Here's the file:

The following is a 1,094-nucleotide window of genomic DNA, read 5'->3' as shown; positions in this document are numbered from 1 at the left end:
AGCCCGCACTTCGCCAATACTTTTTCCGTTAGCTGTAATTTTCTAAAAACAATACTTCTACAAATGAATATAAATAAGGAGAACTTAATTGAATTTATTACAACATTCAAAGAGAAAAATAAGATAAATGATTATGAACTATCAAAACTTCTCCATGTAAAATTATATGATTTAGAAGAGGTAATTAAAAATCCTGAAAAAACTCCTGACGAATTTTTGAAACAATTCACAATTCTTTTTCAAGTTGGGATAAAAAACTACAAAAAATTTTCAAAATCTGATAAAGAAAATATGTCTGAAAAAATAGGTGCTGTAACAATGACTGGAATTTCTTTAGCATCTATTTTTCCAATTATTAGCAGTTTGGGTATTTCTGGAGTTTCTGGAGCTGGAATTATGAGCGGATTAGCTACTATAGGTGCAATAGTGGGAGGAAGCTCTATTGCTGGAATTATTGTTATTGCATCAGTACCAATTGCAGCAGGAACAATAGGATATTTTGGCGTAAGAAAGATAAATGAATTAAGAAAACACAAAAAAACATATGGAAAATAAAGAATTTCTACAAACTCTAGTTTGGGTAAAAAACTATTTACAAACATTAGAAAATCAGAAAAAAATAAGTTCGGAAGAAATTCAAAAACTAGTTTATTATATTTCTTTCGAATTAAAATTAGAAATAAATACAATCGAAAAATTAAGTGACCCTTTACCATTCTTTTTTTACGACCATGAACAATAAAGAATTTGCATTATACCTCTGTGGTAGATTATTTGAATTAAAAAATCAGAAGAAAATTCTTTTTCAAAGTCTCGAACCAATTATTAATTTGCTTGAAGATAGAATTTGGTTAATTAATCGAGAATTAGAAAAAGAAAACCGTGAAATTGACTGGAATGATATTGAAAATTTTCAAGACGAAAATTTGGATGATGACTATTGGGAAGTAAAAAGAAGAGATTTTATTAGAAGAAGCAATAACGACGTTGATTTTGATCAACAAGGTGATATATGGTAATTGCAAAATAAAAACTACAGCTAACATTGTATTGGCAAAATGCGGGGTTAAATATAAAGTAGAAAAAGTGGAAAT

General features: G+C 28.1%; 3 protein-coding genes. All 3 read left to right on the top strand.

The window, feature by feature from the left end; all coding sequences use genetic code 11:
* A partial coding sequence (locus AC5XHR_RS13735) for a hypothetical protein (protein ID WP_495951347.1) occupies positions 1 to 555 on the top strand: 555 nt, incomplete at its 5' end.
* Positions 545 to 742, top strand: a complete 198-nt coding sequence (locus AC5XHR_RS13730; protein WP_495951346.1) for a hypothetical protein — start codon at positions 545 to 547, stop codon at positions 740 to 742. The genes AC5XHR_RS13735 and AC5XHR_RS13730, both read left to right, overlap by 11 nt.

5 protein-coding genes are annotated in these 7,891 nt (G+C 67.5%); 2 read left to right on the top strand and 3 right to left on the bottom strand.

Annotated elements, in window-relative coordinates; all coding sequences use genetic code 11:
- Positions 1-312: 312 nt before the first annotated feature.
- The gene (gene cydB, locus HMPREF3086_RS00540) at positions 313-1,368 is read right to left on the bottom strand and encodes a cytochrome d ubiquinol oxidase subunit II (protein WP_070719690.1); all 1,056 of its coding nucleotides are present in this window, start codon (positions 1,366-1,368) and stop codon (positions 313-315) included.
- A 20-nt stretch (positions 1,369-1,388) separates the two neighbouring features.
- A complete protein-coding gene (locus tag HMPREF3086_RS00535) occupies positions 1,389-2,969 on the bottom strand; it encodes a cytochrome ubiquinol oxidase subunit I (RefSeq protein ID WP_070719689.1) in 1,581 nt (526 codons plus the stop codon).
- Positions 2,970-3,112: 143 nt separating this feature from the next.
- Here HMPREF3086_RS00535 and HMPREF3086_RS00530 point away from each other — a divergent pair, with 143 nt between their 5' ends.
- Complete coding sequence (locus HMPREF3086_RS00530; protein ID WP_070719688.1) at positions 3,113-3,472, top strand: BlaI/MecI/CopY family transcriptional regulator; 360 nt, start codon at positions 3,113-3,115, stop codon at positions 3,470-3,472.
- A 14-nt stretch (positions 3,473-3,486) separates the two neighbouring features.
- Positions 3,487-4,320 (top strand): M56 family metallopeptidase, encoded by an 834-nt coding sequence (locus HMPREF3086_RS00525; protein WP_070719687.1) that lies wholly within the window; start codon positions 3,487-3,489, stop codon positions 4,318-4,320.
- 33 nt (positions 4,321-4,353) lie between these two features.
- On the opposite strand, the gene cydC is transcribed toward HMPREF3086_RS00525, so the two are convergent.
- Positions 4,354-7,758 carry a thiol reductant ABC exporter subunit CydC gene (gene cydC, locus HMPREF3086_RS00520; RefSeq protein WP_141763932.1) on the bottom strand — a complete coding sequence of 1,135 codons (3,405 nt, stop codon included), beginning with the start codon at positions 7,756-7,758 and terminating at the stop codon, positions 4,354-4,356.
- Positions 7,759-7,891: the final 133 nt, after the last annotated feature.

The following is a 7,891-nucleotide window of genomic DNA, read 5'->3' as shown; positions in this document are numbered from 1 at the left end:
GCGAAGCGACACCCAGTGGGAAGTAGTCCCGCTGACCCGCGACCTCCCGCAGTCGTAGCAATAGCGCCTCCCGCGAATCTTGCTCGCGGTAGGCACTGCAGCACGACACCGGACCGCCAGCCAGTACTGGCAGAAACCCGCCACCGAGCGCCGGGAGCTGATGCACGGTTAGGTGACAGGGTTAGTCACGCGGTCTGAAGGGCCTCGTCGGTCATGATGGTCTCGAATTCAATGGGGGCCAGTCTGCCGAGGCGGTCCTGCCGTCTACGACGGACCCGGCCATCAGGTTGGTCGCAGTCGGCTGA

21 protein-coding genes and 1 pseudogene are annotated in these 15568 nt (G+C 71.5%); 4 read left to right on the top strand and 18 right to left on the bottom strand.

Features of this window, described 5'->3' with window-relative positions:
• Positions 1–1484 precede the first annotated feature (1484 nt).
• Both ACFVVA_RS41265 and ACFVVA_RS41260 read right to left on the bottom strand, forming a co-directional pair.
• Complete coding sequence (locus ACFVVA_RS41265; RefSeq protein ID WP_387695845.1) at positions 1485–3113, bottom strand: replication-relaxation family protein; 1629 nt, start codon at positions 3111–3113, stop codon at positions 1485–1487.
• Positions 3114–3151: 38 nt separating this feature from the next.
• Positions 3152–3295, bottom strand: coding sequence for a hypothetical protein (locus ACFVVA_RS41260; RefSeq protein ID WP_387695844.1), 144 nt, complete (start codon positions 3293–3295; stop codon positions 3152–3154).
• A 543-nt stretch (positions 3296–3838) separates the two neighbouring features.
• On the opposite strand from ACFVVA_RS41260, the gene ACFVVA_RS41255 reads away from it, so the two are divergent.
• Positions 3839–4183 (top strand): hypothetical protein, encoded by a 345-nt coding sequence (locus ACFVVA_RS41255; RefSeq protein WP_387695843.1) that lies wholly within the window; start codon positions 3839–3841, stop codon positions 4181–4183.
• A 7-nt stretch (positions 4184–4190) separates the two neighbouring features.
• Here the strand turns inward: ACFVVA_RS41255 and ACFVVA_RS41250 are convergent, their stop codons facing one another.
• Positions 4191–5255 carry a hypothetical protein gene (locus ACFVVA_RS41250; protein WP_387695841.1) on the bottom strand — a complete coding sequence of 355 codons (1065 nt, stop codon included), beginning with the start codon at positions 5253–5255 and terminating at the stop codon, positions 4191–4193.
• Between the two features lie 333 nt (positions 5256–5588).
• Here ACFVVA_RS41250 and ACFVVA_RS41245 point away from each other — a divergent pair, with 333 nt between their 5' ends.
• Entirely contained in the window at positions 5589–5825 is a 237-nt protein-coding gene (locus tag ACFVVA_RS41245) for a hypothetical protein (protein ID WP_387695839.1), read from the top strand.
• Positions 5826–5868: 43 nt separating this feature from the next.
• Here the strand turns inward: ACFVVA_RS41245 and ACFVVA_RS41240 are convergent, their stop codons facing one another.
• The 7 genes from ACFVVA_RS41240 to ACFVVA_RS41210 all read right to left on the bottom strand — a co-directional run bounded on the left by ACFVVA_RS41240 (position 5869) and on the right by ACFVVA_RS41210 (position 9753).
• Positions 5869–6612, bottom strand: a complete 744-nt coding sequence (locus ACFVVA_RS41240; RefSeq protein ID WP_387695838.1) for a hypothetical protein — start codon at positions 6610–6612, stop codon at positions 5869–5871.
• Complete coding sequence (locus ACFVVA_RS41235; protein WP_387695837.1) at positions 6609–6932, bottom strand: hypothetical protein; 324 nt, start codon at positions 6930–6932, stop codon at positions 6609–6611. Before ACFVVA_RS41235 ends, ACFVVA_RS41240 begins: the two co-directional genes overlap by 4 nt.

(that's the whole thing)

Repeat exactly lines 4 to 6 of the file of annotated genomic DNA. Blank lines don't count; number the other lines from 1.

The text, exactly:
The window, feature by feature from the left end; all coding sequences use genetic code 11:
* A partial coding sequence (locus AC5XHR_RS13735) for a hypothetical protein (protein ID WP_495951347.1) occupies positions 1 to 555 on the top strand: 555 nt, incomplete at its 5' end.
* Positions 545 to 742, top strand: a complete 198-nt coding sequence (locus AC5XHR_RS13730; protein WP_495951346.1) for a hypothetical protein — start codon at positions 545 to 547, stop codon at positions 740 to 742. The genes AC5XHR_RS13735 and AC5XHR_RS13730, both read left to right, overlap by 11 nt.